Scream Queen Tristan Risk Talks Burlesque Dancing

An inside look at the performance art of burlesque dancing

When one sees a scream queen of Tristan Risk’s caliber offering to answer questions about her career in burlesque dancing, one jumps on it. Tristan Risk, the incredibly talented horror actress, probably best known for her portrayal of Beatress in American Mary, has been doing burlesque dancing for going on 14 years in Vancouver, Canada and is very passionate about it. Here is what she had to say.

Johnny Macabre: You’ve been doing burlesque dancing for 14 years by your own account. What got you interested in pursuing this?

Tristan Risk: I’d say not just by my own account. Indeed, if you ask around anyone worth their salt who’s been a promoter of producer in Vancouver, you’ll know that if you’ve not seen my nearly naked body on a stage, you are likely either new to town or in the minority. I initially got into burlesque as a joke for a friend’s party. She was throwing a party for her boyfriend, and we had the idea (well, it was her idea, I just stepped up) of having someone come out of a cake and do a striptease and sing ‘Happy Birthday’ a la Marilyn Monroe and embarrass him. We stayed up the night before drinking wine and doing a cardboard birthday cake I was going to pop out of – which wound up looking like the kind of cake that two chicks who stayed up all night as menaces with a glue gun and a cardboard box would look.

Regardless, he not only wasn’t embarrassed, but enjoyed it. I enjoyed it too, and he invited me to open for his band. It snowballed from there, with other gigs and so on and I’ve since just followed the swaying motion of where my tassels have taken me. It was a chance for fresh adventure, an opportunity to perform and tour and a medium that then was relatively unique, so I’ve since let it lead me to places and people of a similarly adventuresome mindset.

JM: As a graduated theatre major, I am used to live, abstract performance as art and that is often how I view burlesque dancing. Is that something you would agree with and why?

TR: I do. Burlesque, like all other artistic mediums, have people with preconceived notions and ideas of what it should and shouldn’t be. Many folks prefer the old school striptease showgirl aspects and think that’s where it belongs. Others enjoy more conceptualist performances. I think that for an art form to survive and thrive is has to embrace change, and honour it’s past, and the contributions and struggles that people who pioneered faced. When I started, it was hard to get folks to wrap their heads around the fact that it was strip tease and not conventional stripping.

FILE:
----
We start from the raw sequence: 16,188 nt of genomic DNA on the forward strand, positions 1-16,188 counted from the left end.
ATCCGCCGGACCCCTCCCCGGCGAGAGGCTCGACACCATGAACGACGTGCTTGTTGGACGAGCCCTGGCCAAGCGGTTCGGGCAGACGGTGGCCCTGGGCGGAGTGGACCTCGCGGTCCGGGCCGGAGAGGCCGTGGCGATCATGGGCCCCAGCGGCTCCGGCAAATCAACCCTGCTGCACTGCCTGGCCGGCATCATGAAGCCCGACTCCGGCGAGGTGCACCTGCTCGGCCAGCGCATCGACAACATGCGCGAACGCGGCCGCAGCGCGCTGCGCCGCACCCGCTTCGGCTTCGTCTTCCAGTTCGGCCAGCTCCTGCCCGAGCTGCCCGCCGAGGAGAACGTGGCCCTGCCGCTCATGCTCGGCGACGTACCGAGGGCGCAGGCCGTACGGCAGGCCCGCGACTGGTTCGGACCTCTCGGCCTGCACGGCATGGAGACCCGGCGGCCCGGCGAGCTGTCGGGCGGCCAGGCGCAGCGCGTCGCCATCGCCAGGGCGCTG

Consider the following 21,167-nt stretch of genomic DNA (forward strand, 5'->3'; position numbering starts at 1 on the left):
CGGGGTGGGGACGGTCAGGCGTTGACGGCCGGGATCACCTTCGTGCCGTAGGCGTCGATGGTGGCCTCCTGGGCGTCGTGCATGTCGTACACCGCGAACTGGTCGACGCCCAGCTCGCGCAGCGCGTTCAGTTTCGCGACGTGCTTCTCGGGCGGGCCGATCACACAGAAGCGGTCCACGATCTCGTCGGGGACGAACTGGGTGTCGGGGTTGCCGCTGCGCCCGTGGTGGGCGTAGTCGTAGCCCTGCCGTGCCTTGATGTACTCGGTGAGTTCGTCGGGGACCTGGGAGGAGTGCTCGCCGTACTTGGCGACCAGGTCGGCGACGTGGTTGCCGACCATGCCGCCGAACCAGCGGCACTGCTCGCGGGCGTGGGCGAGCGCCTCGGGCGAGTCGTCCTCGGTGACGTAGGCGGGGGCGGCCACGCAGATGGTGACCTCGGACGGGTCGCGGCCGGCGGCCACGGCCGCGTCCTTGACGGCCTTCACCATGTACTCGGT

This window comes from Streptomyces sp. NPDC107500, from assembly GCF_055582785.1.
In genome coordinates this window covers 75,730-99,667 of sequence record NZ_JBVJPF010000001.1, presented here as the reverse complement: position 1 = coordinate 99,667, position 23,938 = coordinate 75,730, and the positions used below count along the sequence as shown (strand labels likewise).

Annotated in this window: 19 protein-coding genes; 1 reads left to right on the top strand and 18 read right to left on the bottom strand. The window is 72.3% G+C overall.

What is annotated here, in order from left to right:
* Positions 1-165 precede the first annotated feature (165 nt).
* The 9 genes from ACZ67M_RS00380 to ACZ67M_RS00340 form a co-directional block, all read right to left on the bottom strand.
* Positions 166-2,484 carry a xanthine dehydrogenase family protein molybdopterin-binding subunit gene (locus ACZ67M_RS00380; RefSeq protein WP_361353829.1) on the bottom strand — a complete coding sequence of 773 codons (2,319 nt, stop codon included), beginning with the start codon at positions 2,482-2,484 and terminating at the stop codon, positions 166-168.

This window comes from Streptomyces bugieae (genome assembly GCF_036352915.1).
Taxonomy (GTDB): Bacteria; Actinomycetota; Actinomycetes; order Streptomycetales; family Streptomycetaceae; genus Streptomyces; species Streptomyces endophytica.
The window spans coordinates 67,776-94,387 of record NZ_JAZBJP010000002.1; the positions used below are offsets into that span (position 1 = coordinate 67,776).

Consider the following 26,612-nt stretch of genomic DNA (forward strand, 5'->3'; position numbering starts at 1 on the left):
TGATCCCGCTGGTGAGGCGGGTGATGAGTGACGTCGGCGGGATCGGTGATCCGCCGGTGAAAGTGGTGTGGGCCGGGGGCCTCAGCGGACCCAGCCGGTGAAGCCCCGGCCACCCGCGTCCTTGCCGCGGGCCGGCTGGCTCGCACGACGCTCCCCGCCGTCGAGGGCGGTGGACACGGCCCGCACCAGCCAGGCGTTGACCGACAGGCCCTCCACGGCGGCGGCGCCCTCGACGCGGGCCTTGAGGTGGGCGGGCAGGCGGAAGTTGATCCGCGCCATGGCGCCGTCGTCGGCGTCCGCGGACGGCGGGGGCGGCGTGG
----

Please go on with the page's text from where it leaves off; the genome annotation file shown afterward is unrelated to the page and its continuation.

Now, we embrace a lot more cross pollination, but it was trickier before. Now with burlesque classes and main stream media around burlesque the ideas and concepts are more accepted, but I remember a promoter throwing my costume at me in my performance and yelling at me to get dressed, and now I see performers who can enjoy the freedoms to create whatever they want whether they strip a little or a lot. I know there are still some places where there are bylaws that limit that, even in bars with consenting adults, which shows we still have a long way to go, but now at least as artists we are not policing one another, we are giving love and support.

JM: Do you have a favorite routine and why?

TR: I have a number that I enjoy… my vagina dentata is one I love to bust out. It features a animatronic vagina with teeth that bites. It was made by the amazing folks at MASTERSFX, the same people who did the effects for American Mary, and it never fails to elicit fear in the weak of heart when it makes it’s appearance, and I dance to Lady Gaga’s ‘Teeth’, which just feels right and wonderfully wrong at the same time.

JM: What would you say you enjoy most about burlesque dancing in general?

TR: I have always said that the stage is my first love and I am married to her, but I have taken a mistress with cinema and screen. However, there is something about the immediacy, the connection and the ability to connect directly with your audience. I enjoy being able to do something onstage and look an audience member in the eye and look at them and share that intimate moment. I tend to hate video of live performances, because there is magic lost in translation. I feel there is something special that cannot be reproduced – much as seeing a film in theatre with strangers is versus seeing a film at home. Not to mention the moments where things happen on the fly – the wonderful ad lib, the prop going wrong, the swift recovery when it does, and the applause when you please your audience. The rush is unrivaled and unmatched.

JM: Regarding a love for the stage, have you ever been in or ever considered being in a stage play?

TR: I got my start in high school in musical theatre. And I’ve been in the audience of many horror-themed musicals and was Chiffon in a production of Little Shop Of Horror.

<JM: There are always going to be people who frown on things such as burlesque dancing. What would you say to those people?

TR: As my granny would say, they need a good old fashioned round of grumpy-pumpy! It’d do them a world of good and give them a world of much-needed release of worrying about what other people choose to do with their bodies.


Be sure to check out Tristan’s upcoming films, like Mania, Chainsaw Sally: The Animated Series, Boogeyman: Reincarnation and many more! And if you’re in Vancouver, be sure to check out one of her shows!




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